The really, really early Dodgers review

Hey, what’s not to love about 3-1 start on the road? A team will take that any time. And to be sure, there was plenty to like about the way the Dodgers opened the season in San Diego. Which is not the same as liking it all.

Some positives:

-- Easily the best thing to happen to the Dodgers this weekend was the performance of Chad Billingsley. His start in the second game might have been the finest performance of his five-year career.

He was aggressive from the get-go, threw strikes and was in complete command. And it was great timing for a couple of reasons: He was coming off a worrisome spring (5.91 ERA) and it saved the bullpen, coming the day after Clayton Kershaw had to leave the opener after just three innings because of the flu.


-- Matt Kemp continued where he left off. Which is mashing the ball. The early indication is, he hasn’t come back fat and happy after his sterling 2011 season and signing his $160-million contract.

After four games, Kemp is batting .412, leads the majors in runs (six) and is tied for the lead in RBI (eight) with Miguel Cabrera and …

-- Andre Ethier. He was an extra-base hitting machine in the spring. Of his 20 hits, 15 went for extra bases. Though he’s currently hitting a modest .267, all four of his hits were for extra bases.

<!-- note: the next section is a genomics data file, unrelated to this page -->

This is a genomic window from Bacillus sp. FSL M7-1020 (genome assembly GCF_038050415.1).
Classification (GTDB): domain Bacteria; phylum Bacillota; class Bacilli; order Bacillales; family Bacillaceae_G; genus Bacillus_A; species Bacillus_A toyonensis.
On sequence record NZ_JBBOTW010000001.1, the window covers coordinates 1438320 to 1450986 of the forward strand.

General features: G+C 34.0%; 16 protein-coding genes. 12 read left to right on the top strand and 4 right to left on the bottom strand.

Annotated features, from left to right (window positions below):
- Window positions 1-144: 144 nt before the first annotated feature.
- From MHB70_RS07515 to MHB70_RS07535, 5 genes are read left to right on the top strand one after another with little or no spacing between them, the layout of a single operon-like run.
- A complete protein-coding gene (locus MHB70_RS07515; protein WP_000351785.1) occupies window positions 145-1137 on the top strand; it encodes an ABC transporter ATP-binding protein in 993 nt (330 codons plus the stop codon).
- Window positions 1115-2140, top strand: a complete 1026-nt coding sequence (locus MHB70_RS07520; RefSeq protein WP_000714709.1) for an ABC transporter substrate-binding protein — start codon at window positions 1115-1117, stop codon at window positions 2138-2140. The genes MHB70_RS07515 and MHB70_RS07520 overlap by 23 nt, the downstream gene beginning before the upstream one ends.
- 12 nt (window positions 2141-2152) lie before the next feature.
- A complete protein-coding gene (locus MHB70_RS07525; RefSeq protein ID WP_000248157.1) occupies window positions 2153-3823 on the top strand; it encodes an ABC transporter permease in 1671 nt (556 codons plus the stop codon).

--A.J. Ellis looked comfortable and in control in his first series as the team’s starting catcher. In 13 plate appearances, he had three hits and four walks (.538 on-base percentage) and saw a lot of pitches. And he looked strong behind the plate.

-- Javy Guerra did not look like someone ready to surrender his closer’s role. He went 2-for-2 in save opportunities, allowing only one baserunner in two innings.

-- Josh Lindblom is making a case to stick. The last pitcher added to the bullpen threw four scoreless innings and did not allow a hit.

-- Matt Guerrier showed no signs of having missed time this spring with a sore back. In two relief appearances, the threw a pair of scoreless innings.

And the not-so positives:

-- James Loney is still looking for his first hit. He went 0-for-12 with three strikeouts.

-- Juan Uribe managed one hit in 12 at-bats and did nothing to alleviate fears his dismal 2011 is behind him.

-- Neither of the new starting pitchers, Chris Capuano and Aaron Harang, could last five innings. Capuano at least pitched well through four innings.

Hopefully they won’t be Ned Colletti’s Hiroki Kuroda version of Buzzie Bavasi’s infamous comment when Nolan Ryan left: “We’ll just have to find a couple of 8-7 pitchers to replace him.”

-- Scott Elbert, the lone left-hander in the bullpen, struggled in both of his appearances. He has to be making the Dodgers nervous.


And in the fourth game, the Dodgers fall, 8-4, to Padres

There could be a new Don Mattingly this year, and that’s good

Q&A: Frank Howard recalls early days of Dodger Stadium

The really, really early Dodgers review